Yeah, I think a lot of people get wrapped up in their ideas and think that they need to go from 0 to 100 with it, but I'm a big advocate of "Prove it first. Test it." 

So here I was able to take... I built the pushcart myself. It probably cost about $3000. And I was able to see right there on the first night that yes, people are into this idea. 

I think we sold about $1,000 of hot sauce that first night.

Chase Clymer  

Oh, that's gonna feel validating. You're like "This cart's a third of the way paid off."

Noah Chaimberg  

So it was really that first night I was at a concert, okay, and the other vendors and everything else set up. 

And when the doors opened, and the fans started coming in just the first people right in the door, pointed a finger and said "Hot sauce? That's awesome!" I was like, "Alright, there's something here."

Chase Clymer  

Oh, that's amazing. So how long did it take to go from cart bopping around all these events? Was the next step online? Or was it going more towards a more traditional brick and mortar location? 

Noah Chaimberg  

Yeah, the next step was online. So started the push cart in 2013. And then in 2014, launched online. 

And I of course still had a 9 to 5 corporate job and I would wake up early in the morning and pack up Ecommerce orders on my coffee table and walk by the post office on the way to work, put a handwritten note in each one and then open our first brick and mortar location in 2015.

Chase Clymer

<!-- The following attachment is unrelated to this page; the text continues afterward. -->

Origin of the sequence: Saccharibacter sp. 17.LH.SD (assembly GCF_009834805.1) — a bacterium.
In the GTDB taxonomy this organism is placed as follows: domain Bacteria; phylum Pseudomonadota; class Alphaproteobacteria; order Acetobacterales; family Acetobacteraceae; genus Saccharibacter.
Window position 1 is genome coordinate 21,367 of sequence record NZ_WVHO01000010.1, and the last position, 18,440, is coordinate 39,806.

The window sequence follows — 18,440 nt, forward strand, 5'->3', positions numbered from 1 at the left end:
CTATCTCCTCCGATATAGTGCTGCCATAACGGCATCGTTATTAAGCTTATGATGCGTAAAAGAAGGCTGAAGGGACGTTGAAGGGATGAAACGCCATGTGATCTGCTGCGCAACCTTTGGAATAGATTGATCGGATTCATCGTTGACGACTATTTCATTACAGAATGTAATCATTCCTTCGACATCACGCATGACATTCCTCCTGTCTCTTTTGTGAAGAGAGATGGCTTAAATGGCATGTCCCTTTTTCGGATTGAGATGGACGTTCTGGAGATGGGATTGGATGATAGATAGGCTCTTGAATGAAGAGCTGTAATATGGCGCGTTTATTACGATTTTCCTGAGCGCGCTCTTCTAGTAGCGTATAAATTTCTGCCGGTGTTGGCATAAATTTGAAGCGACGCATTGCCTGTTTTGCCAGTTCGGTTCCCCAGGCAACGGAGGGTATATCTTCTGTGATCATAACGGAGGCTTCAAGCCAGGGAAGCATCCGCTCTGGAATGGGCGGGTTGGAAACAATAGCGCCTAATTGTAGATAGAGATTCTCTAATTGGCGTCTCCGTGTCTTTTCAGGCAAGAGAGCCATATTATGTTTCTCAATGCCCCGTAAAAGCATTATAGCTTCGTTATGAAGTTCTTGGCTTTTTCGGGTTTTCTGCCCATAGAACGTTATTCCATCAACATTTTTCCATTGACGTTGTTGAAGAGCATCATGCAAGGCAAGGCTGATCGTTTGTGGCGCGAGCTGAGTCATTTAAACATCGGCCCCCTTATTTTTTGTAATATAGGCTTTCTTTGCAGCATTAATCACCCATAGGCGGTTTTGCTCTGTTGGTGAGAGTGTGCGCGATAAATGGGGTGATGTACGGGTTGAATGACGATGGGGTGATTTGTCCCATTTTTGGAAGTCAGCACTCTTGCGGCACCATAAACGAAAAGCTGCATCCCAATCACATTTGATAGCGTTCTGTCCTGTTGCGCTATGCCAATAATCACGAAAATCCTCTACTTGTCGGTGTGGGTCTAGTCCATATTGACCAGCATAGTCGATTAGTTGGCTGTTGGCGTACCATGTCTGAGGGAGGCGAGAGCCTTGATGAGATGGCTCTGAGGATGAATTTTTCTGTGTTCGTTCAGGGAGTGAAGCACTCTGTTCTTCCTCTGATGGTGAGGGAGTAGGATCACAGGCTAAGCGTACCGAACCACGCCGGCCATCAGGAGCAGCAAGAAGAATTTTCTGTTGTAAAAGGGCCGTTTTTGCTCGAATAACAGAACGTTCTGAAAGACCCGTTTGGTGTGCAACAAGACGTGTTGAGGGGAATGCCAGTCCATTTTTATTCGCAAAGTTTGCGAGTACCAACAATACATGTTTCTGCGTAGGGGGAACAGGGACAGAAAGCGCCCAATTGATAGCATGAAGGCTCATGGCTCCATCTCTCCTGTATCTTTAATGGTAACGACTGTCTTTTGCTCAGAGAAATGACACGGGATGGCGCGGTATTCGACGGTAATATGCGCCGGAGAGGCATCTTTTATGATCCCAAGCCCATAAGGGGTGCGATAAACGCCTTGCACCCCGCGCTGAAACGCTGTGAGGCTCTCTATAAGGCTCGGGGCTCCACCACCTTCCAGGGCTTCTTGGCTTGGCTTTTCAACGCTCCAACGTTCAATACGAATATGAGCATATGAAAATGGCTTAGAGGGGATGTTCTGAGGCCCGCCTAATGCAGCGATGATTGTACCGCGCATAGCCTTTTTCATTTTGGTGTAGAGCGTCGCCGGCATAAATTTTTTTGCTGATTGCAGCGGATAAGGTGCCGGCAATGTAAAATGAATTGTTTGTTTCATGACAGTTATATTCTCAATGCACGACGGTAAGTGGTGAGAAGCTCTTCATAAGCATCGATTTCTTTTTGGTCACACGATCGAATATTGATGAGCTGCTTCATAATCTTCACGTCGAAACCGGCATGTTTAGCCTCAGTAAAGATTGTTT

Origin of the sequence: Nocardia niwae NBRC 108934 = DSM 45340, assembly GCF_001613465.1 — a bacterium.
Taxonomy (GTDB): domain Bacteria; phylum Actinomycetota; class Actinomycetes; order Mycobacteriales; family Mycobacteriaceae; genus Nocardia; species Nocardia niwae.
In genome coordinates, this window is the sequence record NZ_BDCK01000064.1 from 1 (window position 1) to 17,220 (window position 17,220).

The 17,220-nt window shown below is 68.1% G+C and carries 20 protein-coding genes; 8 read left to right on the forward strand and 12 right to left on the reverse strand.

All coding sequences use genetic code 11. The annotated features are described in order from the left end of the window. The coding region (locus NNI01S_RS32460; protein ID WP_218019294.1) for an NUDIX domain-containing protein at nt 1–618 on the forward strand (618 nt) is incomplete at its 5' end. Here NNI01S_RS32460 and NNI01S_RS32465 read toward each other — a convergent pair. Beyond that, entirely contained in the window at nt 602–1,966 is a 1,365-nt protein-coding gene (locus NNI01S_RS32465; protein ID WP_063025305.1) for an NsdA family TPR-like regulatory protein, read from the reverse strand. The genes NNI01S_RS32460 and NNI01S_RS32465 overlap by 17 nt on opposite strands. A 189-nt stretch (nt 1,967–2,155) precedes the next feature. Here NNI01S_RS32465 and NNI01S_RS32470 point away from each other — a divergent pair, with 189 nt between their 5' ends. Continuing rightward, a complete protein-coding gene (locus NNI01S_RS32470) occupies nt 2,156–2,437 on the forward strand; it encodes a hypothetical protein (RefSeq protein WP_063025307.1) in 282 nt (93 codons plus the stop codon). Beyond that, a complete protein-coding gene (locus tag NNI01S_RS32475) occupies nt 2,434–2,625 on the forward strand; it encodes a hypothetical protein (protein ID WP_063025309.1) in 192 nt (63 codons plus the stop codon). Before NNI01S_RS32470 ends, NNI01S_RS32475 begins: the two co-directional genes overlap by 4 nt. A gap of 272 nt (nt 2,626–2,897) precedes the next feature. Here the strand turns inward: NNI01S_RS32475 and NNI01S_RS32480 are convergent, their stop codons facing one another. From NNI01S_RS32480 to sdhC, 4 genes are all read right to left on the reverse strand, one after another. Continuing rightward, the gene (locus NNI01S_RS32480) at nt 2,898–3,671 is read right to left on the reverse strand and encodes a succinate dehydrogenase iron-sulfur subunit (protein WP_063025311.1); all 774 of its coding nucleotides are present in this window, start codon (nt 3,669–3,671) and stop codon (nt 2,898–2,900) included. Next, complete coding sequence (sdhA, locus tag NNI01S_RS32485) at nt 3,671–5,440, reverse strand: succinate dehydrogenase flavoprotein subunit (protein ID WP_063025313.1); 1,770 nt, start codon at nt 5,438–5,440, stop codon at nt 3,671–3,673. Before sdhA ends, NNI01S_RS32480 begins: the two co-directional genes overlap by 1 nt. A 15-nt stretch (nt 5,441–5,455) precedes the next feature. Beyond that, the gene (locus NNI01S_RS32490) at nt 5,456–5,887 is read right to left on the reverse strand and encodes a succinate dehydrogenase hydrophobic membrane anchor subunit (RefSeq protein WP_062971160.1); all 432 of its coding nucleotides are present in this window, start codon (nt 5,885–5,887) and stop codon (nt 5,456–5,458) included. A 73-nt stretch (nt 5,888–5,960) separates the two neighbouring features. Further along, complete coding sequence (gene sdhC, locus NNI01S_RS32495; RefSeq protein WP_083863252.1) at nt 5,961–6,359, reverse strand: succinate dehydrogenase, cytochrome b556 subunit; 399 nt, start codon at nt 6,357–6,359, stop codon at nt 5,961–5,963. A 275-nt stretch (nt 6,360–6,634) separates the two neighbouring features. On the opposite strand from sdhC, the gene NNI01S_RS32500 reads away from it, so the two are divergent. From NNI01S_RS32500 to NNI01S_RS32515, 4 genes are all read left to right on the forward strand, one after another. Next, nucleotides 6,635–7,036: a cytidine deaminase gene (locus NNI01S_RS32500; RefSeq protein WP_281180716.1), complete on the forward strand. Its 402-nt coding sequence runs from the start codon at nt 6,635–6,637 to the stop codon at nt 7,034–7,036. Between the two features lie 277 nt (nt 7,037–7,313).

How long were you doing the dual personality, dual job thing, like actually still having your old job and doing this on the side before it really clicked that [you were] like, "I gotta go full time with this."

Noah Chaimberg  

It was the first few years. So I had the push cart for a couple of years, and then had the store open here, but I was still consulting full-time. 

And then finally, in December 2016, I was able to say hot sauce is paying the rent. I never thought it would happen, but it's happened.

Chase Clymer  

Well, that is amazing. So let's talk about getting online, obviously, when you are going to events with your products. 

And obviously, you had more of an experiential thing going on with the tastings, it's definitely easy to get conversation started and to acquire customers. 

How did you get the customers online? That's a completely different realm. You can't really take your cart to the metaverse just yet.

Noah Chaimberg  

Digital cart, no. Thankfully, being here in NYC, you get a lot of people coming in from around the world. So there were a lot of people who were exposed to us and wanted to make a way for them to keep engaging with us after they went back to wherever they were from. 

So for us it is mostly back then social media, organic, and yeah, just re-engaging with people that we've met in person online, It wasn't a big part of the business back then. And slowly took time and slowly ramped up and ramped up. 

And went from packing the orders on my coffee table once a week to then when we had the shop open, we'd take sometimes an hour at the end of the day to pack up orders on our shop table there. 

And then eventually, we had to set up in our store room downstairs, a packing station. And somebody would take the last few hours of the day to go down there and pack orders. And then I just remember it was... 

I think it was yeah, the holidays 2016 where our backroom was just so overwhelmed with packages and the mail carrier, Reggie, walked in to pick up our daily pickup and he looked around the room and was just like, "I'm gonna need to get another truck." It was just like, "Wow, this is working. At last."

Chase Clymer  

Did you guys have to move into a more traditional warehousing situation after that?

Noah Chaimberg